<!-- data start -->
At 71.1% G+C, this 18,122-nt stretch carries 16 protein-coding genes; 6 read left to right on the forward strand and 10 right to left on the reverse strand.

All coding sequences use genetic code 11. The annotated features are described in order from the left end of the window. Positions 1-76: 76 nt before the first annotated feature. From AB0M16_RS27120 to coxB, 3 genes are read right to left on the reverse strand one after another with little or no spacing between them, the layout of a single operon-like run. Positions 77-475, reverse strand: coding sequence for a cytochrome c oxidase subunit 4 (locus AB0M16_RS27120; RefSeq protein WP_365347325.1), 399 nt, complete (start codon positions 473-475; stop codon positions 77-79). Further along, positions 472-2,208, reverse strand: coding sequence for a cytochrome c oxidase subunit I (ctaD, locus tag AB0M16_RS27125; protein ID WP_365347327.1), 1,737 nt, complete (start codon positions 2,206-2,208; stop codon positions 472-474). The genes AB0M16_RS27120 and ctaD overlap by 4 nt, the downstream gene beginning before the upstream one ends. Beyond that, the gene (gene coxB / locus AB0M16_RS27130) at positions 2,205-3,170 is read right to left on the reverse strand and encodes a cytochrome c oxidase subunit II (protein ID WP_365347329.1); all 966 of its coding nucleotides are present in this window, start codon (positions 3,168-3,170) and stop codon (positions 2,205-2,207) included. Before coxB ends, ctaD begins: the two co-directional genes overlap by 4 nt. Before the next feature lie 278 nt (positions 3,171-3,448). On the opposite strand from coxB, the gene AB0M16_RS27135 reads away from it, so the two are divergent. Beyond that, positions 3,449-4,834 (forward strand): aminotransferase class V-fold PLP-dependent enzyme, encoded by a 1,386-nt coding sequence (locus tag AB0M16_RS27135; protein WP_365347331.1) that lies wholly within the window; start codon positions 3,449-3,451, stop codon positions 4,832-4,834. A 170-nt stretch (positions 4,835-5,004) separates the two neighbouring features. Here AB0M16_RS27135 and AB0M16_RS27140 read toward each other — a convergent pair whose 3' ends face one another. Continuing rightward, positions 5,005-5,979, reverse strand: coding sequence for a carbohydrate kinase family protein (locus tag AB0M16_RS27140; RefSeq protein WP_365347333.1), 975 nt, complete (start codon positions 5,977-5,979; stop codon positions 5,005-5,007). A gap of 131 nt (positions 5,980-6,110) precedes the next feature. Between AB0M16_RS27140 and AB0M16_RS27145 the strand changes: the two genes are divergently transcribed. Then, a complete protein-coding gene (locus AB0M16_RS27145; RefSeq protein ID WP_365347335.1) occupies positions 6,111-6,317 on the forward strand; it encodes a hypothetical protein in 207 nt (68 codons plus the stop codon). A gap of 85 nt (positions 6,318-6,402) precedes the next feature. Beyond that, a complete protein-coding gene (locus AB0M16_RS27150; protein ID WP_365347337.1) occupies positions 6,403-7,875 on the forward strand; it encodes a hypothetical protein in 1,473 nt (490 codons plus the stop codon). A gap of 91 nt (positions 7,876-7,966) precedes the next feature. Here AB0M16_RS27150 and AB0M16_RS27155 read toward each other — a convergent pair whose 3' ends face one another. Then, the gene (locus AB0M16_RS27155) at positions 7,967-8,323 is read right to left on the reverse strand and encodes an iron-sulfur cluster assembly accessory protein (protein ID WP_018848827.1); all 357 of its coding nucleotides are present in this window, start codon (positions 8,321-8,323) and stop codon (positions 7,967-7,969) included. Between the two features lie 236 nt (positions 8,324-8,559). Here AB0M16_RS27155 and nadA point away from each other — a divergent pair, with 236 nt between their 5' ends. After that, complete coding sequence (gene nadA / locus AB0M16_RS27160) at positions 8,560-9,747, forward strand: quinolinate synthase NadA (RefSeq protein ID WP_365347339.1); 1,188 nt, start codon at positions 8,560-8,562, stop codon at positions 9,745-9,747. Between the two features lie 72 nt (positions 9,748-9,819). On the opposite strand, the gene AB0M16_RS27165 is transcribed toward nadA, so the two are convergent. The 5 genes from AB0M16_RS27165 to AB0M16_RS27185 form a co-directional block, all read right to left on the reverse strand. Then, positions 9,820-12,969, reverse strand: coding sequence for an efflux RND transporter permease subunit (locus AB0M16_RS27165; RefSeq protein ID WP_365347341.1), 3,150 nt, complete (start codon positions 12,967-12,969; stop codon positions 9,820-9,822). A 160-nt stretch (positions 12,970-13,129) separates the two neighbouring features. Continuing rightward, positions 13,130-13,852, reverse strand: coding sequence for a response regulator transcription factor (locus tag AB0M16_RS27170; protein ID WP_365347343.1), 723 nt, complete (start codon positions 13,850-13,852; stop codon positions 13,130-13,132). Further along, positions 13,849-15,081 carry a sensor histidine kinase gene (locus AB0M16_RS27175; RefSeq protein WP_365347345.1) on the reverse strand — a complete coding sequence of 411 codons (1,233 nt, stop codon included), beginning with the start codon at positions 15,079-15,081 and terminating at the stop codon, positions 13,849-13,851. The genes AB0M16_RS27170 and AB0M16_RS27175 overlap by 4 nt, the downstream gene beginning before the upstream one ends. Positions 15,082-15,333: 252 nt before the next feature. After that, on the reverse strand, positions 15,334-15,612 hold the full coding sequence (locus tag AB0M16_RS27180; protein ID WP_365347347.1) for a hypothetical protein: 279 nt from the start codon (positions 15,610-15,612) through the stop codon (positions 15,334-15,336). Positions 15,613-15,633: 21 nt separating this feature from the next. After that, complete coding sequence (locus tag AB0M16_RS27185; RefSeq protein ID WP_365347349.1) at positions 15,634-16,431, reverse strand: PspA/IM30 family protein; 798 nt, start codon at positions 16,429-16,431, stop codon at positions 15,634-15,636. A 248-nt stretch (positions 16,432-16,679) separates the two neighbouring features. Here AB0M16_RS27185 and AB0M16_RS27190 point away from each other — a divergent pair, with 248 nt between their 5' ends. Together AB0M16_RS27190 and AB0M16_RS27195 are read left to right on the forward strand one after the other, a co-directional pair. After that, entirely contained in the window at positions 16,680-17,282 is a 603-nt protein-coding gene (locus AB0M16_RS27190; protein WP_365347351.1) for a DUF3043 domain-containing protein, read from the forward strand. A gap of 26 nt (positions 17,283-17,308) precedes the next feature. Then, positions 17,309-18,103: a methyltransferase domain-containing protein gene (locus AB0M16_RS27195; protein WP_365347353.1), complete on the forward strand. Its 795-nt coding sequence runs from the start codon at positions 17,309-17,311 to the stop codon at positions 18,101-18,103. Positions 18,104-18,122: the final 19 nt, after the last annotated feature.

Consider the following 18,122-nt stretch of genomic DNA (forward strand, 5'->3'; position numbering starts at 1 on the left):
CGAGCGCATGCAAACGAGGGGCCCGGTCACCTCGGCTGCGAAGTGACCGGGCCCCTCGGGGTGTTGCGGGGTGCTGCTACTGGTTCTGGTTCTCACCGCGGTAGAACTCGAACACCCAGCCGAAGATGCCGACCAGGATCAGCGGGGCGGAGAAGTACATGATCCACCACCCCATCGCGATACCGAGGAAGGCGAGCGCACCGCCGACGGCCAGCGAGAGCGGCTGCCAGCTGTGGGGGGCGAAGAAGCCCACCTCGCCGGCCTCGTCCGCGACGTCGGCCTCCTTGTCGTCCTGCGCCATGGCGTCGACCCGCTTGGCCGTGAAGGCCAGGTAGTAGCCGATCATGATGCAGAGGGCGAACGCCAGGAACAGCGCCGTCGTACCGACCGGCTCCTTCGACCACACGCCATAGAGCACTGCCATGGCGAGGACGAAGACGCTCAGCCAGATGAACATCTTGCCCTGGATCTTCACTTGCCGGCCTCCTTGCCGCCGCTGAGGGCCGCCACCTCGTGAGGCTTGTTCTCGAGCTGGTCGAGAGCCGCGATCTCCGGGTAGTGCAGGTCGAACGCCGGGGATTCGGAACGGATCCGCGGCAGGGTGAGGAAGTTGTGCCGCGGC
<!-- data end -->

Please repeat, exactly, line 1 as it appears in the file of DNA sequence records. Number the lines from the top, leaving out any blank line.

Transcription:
At 71.1% G+C, this 18,122-nt stretch carries 16 protein-coding genes; 6 read left to right on the forward strand and 10 right to left on the reverse strand.